Saying Goodbye to two of Kenya’s Icons

The big 5 in Amboseli National Park

This week Kenya is grieving for two of its great Patriarchs – Daniel Moi, the second president of Kenya, dying at 94 and Big Tim one of Africa’s oldest super tuskers dying at 5. Both have acted as Ambassadors for their country, one knowingly, whilst the other catapulted to fame when his story and size captured the hearts of the world. Big Tim became ‘catalysed by the many conservation organisations round the world’(Amboseli Trust for Elephants). Kenya is in a state of mourning for both: though for one there will be a state funeral where the great and the good of Kenya will attend; the other will have no state funeral,  instead the members of his herd will have already said their goodbyes in the way they have been doing for centuries and now Big Tim will return to the ecosystem where he was protected for 47years – Amboseli Conservancy

Tim was born in 1969, he moved to Amboseli National Park when he was 4 years of age. He grew into one of Africa’s most famous male elephants, for his size, his stature and more importantly the size of his tusks: they were said to weigh 45kgs in weight. There are thought to be only 25-30 left in Africa. People from all round the world have visited the park in the hope of seeing this great Patriarch and feeling that thrill of anticipation when he meandered close to the Safari vehicles. He made a significant impact to the park: the size of the elephant population due to the number of calves he sired; the young bulls he taught; and the human beings who have tried to raise public awareness about the plight of the African Elephant.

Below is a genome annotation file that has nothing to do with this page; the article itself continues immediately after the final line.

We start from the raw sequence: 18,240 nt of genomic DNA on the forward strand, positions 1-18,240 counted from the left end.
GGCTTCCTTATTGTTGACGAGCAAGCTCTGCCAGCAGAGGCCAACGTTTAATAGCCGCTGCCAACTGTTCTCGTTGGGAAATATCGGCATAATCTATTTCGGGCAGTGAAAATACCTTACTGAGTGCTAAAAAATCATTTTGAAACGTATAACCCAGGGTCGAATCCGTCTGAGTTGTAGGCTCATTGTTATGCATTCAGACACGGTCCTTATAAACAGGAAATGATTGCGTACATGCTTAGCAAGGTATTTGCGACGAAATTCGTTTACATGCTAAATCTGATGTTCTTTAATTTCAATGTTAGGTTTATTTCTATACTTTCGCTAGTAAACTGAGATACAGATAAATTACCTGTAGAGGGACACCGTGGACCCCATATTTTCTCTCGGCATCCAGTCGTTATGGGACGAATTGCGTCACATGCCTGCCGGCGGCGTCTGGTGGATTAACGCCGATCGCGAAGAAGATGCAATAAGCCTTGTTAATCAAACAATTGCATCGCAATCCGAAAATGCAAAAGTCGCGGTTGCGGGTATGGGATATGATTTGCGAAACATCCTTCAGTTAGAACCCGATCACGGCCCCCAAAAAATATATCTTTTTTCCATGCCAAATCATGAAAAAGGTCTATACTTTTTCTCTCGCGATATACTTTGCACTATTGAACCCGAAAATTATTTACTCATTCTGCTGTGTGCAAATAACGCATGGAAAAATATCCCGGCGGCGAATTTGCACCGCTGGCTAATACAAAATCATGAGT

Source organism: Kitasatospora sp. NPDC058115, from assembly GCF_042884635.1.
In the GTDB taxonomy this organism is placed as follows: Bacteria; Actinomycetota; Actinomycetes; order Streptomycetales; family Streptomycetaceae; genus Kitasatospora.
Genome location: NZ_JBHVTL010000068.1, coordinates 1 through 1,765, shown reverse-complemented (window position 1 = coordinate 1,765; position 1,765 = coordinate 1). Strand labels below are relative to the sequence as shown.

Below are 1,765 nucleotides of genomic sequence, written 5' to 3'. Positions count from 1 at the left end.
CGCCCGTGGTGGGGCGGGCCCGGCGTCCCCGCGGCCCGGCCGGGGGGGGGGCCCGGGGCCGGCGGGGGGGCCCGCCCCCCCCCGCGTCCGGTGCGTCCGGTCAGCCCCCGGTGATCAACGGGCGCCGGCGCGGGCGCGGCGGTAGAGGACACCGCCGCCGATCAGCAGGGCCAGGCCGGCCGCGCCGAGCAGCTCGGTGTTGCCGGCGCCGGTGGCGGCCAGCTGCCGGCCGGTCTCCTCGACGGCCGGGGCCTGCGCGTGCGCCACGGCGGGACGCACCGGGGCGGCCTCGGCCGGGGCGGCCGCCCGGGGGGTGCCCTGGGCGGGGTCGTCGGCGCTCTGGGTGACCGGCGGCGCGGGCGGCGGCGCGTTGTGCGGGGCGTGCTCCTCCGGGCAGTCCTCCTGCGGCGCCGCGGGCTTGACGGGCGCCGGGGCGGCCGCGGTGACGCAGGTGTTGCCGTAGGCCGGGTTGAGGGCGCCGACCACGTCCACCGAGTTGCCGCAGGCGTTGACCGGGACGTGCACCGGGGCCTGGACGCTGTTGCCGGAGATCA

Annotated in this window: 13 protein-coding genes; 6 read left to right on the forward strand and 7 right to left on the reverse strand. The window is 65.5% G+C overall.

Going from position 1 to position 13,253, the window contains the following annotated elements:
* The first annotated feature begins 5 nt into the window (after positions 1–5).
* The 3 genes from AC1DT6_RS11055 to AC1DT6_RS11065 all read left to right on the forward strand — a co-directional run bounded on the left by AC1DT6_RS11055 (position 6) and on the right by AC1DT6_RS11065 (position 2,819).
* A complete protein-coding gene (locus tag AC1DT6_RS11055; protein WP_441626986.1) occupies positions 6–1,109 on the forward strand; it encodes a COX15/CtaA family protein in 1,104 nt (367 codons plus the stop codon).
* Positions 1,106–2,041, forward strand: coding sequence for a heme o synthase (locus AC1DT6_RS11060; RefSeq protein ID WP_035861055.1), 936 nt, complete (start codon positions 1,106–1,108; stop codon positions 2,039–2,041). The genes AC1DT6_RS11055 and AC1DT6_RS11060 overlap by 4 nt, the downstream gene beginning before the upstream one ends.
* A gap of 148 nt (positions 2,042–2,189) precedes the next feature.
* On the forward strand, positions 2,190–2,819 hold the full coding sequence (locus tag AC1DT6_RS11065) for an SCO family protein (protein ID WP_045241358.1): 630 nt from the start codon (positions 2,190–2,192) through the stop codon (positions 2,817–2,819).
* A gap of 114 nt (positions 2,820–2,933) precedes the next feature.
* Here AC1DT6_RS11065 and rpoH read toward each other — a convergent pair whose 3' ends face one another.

Big Tim was known for his mischievousness and his crop raiding habits! In an effort to protect him from local farmers, the Kenyan Wildlife Authority placed a collar on him. This meant they could track him more closely and send a team ahead to hopefully prevent him reaching the crops.  He often found ways to circumnavigate them!

Though Big Tim Died of natural causes, he had in fact survived a number of attempt by poachers to kill him for enormous tusks. Years ago he was struck on the head with a boulder, and later he was injured by a spear in his ear which embedded itself into his shoulder. This was when he found his way to the headquarters of the Big Life Foundation, appearing to seek the help of the rangers.  He was treated and returned to the Amboseli Marsh. After another couple of attempts on his life, Big Tim lived out the rest of his life in relative peace.

So with great sadness we say goodbye to this gentle giant, though it is joy we look to the future, when Tim died, he was in musth and in good shape, so hopefully we will see his new offspring born in 22 months. From Game Trackers Safaris, we simply wanted to let you know how much will miss you Big Tim.

# Protectingourelephants #Conservationthewayforward #Sustainabletourism

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